Following on from the popularity of an earlier post – If you don’t ask, you don’t get, and then you get kicked to the curb – focusing on the work of Renée Cox this week’s video feature includes two clips, each containing an interview with artist Renée Cox recorded at the Spelman College Museum of Fine Art on 22 October 2009. The first is a conversation with an audience led by former Spelman Cosby chair Lisa E. Farrington, Ph.D., John Jay College, CUNY. The second is a one-on-one conversation that appears to have been filmed on the same day inside the Museum’s gallery space.
Each clip presents Cox ruminating on themes and driving forces behind her work including Race, Gender, Womanhood, Representation and Femininity. There are some overlaps in the conversation of each clip but also some interesting divergences.
The first conversation is pinned around specific works of Cox’s. It takes as its starting point the motivation for Cox’s work Hot-en-tot (1994) based on research she conducted which led her to find out about the “extraordinarily shocking histories” of human exhibition. Cox’s photographic work Hot-en-tot is inspired by the life and experiences of a Khosian woman, Saartje Baartman, who was objectified as a physiognomic curiosity and exhibited in Europe in the 19th century, as the ‘Hottentot Venus’. In Cox’s nude self-portrait her breasts and buttocks are covered with oversized prosthetic versions found for sale in a fancy dress shop. Cox discusses the power of the objectifying gaze and the importance for her in this, and other works, of revising history and creating a space to defy and return that gaze. Through revisiting Baartman’s body and the exploitative narrative that surrounded it – which became a potent symbol projected outwards onto the black female body as an abstract idea – Cox recreates, revises, and represents: A process that she employs through(out) her body (of work).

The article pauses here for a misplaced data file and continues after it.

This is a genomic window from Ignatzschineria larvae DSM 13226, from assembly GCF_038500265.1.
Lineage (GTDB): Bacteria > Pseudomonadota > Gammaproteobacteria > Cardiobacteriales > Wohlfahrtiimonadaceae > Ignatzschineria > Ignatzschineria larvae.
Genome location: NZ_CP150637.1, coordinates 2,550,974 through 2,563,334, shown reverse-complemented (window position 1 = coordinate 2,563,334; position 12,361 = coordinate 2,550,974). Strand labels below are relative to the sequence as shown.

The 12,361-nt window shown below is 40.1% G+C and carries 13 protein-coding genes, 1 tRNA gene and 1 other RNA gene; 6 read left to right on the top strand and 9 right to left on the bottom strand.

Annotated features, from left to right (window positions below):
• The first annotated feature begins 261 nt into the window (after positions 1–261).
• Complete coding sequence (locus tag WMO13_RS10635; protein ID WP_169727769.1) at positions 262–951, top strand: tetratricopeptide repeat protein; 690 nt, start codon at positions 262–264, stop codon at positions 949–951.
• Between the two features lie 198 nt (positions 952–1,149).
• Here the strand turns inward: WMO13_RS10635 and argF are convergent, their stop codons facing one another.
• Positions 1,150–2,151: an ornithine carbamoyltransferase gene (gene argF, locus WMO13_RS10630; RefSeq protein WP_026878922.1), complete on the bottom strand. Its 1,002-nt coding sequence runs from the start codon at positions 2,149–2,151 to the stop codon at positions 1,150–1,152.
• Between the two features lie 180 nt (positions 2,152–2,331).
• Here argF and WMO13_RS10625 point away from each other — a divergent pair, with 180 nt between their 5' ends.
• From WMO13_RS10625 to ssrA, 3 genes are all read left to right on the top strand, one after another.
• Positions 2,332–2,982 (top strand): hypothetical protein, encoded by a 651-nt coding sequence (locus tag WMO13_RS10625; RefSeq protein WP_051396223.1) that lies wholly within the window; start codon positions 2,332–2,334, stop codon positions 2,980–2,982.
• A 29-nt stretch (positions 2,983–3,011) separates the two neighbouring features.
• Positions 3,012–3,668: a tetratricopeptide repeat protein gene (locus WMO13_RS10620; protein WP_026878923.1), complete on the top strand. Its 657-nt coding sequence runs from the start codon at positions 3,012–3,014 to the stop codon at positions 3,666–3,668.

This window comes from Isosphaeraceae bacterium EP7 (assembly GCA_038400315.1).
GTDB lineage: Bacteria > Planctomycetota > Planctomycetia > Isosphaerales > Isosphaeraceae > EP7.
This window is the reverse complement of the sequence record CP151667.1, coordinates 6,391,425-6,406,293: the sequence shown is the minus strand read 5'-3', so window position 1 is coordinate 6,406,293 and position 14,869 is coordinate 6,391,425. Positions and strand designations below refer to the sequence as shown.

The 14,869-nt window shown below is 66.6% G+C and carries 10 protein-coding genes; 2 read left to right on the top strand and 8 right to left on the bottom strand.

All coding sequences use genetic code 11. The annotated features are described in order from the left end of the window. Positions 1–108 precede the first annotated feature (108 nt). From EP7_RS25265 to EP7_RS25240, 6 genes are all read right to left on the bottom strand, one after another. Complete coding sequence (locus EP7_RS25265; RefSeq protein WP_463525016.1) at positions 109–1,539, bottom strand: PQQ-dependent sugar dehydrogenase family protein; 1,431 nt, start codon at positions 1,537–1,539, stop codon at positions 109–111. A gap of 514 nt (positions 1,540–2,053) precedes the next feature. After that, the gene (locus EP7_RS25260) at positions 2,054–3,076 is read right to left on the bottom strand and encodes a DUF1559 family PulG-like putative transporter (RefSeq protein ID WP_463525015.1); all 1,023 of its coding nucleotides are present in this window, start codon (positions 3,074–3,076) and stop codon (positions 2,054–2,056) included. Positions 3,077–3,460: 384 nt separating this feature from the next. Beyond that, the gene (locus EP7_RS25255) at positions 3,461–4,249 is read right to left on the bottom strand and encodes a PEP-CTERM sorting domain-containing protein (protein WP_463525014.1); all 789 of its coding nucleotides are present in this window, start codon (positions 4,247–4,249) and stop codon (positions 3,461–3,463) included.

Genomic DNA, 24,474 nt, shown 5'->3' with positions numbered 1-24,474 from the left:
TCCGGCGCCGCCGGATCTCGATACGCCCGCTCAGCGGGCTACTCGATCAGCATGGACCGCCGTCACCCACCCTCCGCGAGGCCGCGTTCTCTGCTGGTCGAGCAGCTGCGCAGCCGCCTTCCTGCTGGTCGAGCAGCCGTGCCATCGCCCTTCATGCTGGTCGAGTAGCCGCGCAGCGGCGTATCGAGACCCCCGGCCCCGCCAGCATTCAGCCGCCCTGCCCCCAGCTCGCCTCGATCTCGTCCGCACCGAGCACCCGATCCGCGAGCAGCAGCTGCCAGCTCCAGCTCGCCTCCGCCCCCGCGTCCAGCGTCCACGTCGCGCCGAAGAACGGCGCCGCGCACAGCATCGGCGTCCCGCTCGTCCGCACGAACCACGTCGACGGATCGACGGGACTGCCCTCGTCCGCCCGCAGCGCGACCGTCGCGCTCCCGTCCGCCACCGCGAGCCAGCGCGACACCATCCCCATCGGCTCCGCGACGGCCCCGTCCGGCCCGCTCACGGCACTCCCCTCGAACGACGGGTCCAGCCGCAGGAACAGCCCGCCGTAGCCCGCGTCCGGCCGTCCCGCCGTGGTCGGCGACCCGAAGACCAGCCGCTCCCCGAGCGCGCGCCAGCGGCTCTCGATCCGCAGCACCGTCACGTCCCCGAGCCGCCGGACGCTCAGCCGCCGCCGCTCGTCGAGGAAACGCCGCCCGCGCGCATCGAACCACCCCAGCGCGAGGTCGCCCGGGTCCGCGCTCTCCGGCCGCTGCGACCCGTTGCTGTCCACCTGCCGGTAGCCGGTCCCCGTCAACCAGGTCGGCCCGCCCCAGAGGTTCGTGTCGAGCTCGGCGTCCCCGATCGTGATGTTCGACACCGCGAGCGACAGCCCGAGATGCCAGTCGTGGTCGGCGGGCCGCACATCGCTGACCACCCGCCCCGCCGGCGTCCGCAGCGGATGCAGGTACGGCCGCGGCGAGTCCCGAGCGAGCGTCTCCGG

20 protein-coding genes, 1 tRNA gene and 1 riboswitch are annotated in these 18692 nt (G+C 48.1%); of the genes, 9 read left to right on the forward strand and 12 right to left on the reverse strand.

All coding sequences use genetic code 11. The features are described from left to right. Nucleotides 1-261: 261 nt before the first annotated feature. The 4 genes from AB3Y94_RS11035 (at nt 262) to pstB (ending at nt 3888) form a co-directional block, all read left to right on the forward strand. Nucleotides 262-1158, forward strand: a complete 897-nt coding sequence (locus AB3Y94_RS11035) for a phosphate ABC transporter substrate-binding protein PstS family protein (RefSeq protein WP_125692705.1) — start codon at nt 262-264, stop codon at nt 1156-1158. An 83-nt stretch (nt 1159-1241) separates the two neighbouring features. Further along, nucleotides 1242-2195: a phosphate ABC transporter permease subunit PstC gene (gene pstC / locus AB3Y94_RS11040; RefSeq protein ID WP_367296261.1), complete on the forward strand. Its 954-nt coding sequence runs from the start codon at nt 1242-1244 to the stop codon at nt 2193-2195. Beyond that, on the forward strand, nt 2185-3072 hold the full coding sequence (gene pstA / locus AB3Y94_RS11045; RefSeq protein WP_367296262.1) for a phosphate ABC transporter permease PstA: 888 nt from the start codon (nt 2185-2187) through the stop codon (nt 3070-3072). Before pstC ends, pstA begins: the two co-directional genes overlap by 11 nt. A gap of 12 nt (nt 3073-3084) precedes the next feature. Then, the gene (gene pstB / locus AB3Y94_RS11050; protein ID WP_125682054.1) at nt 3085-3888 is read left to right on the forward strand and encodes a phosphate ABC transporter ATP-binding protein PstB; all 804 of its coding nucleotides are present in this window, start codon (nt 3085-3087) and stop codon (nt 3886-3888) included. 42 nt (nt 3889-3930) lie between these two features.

The second clip offers a more intimate and provocative discussion with Cox. She talks about the resonance of her work Queen Nanny of the Maroons (2004) which appeared in the exhibition Afro Modern: Journeys through the Black Atlantic at Tate Liverpool in 2010. Generally though, this conversation explores more broadly the social issues that “inspire and impact” her work as a whole. Here Cox discusses specific issues surrounding: education and intergration in the contemporary context of the United States and; the comparative importance of race and skin tone as identity in Jamaica and the United States. Cox encapsulates her bold and assured approach to creating as she winds up the interview stating: “If you don’t ask, you don’t get, and then you get kicked to the curb.”